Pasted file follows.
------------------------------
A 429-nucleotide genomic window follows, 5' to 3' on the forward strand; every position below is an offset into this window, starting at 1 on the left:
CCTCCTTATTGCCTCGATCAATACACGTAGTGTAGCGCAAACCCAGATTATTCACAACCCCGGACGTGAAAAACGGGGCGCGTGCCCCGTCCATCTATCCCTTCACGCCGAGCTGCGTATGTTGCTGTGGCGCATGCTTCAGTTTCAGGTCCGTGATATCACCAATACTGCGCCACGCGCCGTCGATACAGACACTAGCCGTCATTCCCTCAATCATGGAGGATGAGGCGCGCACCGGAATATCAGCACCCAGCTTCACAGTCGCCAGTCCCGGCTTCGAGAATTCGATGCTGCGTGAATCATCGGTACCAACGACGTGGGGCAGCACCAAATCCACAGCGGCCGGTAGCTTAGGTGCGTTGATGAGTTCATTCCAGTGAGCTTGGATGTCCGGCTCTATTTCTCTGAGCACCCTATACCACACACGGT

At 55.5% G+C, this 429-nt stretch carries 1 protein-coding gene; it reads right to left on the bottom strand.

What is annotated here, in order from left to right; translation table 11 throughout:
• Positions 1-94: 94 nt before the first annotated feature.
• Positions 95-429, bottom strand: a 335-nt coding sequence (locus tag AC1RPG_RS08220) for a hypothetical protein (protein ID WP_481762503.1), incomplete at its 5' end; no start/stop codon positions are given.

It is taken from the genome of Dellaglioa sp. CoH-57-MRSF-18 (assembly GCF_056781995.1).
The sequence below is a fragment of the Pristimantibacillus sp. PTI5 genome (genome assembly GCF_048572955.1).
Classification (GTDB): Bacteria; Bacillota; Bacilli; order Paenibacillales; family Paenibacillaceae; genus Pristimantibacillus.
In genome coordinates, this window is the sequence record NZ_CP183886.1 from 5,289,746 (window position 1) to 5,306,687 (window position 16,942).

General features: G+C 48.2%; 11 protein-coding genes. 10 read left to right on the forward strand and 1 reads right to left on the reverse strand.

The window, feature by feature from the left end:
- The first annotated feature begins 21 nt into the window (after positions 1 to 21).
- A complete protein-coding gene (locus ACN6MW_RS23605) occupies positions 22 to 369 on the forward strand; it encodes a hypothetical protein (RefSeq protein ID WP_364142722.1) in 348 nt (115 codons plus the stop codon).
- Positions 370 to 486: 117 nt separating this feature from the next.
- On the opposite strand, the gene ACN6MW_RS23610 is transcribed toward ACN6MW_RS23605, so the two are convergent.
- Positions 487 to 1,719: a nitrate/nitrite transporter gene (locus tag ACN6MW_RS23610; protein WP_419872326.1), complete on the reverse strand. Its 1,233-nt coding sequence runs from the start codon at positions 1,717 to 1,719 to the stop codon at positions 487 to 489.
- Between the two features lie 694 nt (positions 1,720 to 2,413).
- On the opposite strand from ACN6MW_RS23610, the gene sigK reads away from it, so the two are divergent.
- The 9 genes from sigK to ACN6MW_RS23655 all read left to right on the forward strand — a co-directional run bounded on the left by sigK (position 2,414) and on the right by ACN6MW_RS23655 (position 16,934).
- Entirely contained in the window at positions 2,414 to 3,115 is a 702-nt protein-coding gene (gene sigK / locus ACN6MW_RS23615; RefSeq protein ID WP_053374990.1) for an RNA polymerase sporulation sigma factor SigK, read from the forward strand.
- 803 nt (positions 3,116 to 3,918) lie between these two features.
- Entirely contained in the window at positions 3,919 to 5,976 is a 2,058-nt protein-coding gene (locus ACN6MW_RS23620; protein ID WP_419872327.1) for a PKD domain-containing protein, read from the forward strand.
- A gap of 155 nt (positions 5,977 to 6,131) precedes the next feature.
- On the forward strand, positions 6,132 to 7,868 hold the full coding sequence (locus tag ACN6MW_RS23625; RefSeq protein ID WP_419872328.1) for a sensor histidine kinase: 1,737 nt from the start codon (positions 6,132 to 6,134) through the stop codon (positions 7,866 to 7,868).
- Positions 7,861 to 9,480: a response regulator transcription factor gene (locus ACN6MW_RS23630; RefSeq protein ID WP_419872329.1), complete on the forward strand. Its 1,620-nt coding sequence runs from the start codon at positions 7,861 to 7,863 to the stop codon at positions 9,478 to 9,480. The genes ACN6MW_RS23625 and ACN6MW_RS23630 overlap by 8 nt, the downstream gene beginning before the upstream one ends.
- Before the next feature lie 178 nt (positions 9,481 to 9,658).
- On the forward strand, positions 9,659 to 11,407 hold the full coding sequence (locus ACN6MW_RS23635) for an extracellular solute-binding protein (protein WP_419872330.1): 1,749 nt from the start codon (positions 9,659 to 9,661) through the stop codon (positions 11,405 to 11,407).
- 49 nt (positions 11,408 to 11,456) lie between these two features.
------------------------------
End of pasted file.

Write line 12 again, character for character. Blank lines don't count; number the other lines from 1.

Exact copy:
The window, feature by feature from the left end: